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Poetry Magnum Opus



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Seasons are like Russian dolls. Clustering
on a cafe roof pigeons warn of winter's
caravan.A homeless man begins feeding
the birds-Zachariah Pearson's plaque shivers
into life.Stories sally from Pearson's tongue.
A monument and pond become a drifters
pen and well. Night arrives to reveal flung
across the town signs saying please don't nurture
the homeless. This hobo often eats the fire
of indifference. A policeman's eyes are
handcuffed he does not see disappear
a moon stolen by the twilight. Bare
inspiration for one who finds a home
aching dislocation inspires a tome.

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A Fascinating tribute to the disenfranchised. I knew several people who ended up homeless, and you see clearly one of their inevitable obsessions: Pigeons... And what thougts they inspired;-)



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Masterful near-rhyme. Love that AND the imagery.


Now I have to search on Zachariah Pearson.

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I like the association of pigeons (which are regarded as a pest) with the plight of the homeless. I found your mention of the 19th century dignitary most interesting as I live less than an hours drive from Kingston upon Hull. Though most people (other than locals) will be unaware of him (and the park) perhaps being more familiar with William Wilberforce. Personally I always smiled at the Queen Victoria Monument which stands above the underground toilets in Queen Victoria Square :-) Your poem stirred many memories: it reads well with good use of enjambment. Consider perhaps a grammatic pause after "disappear". It was the only place I faltered whilst reading but that's just me. Much enjoyed Benjamin.

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David W. Parsley

I have passed through this one several times, Barry, with the same result. Much enjoyed (for reasons well stated above by Doc and others) until the final couplet. It feels rhyme forced and unintentionally humorous. If the humor is intentional (irony? whimsy?), it jars for this reader.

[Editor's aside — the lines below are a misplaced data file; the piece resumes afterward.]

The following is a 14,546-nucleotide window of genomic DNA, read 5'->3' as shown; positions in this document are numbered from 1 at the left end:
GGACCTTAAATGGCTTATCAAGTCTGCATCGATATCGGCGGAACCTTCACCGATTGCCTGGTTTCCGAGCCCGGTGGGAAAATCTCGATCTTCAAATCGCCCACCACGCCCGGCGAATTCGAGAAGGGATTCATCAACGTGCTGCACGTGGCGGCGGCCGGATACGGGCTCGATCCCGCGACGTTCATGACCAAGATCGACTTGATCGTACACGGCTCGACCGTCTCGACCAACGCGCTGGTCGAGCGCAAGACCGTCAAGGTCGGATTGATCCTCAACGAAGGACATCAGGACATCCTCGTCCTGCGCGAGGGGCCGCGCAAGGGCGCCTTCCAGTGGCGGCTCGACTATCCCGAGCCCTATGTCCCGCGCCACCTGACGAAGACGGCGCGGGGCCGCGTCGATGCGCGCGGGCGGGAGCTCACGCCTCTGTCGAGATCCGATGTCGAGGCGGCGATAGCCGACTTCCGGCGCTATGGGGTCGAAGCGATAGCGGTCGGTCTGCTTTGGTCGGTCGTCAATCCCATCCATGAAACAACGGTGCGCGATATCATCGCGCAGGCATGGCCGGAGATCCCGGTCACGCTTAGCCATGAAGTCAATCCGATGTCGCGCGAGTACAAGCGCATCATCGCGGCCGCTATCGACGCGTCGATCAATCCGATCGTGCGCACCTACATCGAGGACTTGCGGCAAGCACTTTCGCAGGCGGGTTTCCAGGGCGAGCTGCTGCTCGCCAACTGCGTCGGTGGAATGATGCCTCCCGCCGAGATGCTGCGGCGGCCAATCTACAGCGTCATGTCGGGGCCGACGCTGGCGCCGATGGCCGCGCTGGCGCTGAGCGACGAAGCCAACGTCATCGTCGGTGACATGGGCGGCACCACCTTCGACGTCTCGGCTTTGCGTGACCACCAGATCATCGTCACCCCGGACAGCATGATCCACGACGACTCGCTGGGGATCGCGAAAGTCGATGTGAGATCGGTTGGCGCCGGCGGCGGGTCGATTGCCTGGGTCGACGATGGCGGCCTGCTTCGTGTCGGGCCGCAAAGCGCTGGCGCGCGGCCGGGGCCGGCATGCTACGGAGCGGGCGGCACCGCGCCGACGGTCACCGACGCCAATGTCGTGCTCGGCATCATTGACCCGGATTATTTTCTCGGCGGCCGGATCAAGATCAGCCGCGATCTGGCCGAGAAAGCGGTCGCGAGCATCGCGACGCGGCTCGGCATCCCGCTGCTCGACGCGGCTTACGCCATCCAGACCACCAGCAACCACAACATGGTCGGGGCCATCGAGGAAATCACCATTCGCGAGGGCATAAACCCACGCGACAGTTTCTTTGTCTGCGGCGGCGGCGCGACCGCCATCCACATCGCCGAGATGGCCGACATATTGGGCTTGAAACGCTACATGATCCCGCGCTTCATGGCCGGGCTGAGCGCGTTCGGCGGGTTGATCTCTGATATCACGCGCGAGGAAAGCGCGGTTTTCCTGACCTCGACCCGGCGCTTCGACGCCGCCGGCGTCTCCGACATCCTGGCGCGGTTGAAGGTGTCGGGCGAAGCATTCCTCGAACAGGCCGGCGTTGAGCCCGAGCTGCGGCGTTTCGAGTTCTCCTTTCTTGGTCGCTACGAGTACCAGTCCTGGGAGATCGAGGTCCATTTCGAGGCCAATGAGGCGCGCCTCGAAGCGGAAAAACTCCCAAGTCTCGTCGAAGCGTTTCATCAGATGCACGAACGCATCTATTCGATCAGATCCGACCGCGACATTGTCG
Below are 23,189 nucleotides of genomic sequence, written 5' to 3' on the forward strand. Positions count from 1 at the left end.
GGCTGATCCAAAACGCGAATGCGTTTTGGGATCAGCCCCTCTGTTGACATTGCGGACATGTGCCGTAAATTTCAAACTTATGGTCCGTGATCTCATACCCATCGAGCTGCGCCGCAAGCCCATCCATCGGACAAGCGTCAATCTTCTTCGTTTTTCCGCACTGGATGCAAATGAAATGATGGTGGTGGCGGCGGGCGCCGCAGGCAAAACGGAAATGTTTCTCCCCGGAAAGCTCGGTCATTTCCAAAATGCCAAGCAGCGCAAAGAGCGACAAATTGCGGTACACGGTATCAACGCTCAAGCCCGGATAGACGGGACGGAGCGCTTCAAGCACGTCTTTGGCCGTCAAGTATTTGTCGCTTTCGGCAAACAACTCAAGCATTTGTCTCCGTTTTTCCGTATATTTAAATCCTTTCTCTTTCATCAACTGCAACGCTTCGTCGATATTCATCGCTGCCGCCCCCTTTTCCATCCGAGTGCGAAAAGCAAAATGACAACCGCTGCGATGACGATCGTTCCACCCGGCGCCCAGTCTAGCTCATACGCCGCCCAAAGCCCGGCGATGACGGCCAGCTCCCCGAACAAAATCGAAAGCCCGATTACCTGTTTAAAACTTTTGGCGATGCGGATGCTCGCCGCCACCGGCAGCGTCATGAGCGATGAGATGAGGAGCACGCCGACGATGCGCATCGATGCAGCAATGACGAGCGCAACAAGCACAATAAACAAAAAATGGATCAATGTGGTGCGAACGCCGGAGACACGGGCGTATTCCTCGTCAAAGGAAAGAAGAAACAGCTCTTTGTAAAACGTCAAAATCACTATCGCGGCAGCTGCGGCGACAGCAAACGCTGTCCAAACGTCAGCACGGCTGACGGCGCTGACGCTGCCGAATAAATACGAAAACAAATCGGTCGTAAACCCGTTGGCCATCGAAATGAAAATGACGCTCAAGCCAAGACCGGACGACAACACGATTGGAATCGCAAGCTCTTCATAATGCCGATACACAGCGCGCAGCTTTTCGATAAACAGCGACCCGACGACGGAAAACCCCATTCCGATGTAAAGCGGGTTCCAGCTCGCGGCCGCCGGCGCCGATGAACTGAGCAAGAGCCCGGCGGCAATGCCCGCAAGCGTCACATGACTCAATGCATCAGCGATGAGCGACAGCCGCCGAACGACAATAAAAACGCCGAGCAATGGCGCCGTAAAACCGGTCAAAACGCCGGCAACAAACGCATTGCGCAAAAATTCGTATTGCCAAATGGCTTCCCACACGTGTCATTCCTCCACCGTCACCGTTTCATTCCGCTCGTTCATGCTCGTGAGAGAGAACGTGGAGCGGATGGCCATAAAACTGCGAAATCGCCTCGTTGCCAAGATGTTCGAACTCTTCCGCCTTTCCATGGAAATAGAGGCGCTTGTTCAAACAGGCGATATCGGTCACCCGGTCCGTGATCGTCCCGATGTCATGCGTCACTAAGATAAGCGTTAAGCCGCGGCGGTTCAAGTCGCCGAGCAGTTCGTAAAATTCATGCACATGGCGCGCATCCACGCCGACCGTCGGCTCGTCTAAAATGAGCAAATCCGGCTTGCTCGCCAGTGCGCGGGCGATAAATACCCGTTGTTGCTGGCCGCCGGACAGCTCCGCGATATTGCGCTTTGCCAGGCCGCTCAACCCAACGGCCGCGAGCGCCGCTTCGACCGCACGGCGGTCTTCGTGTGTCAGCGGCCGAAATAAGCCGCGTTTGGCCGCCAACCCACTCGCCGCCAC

And now that I have decided to weigh in, I'll take the opportunity to express great admiration for the inventive and heart-rending vanishing act embodied in:


"A policeman's eyes are
handcuffed he does not see disappear
a moon stolen by the twilight."


It also bears an exquisite irony reversing the imprisonment scenario, in this case one of ignorance and intolerance. And I resonate with the inverted diction (though it feels suspiciously like rhyme forcing again) because of the way it allows the image to progress, ending on the word, "twilight."


I admire the enjambment noted by Geoff, as well as the near-rhyme subtleties noted by Marti, especially the pairs, "winter's-shivers" and "drifters-nurture." Appreciate the absence of vain repititions (I think - missed the recurring 'ghosts' in the tea poem).


A poem worth reworking, in my humble opinion. Probably just the couplet needs work, but not just crafting around the edges. (Watch for my "Transit of Venus" coming up in the next year - lots of reworked lines, and yes, the final two lines in particular. What we do for our readers...)


Excellent Potential,

- Dave

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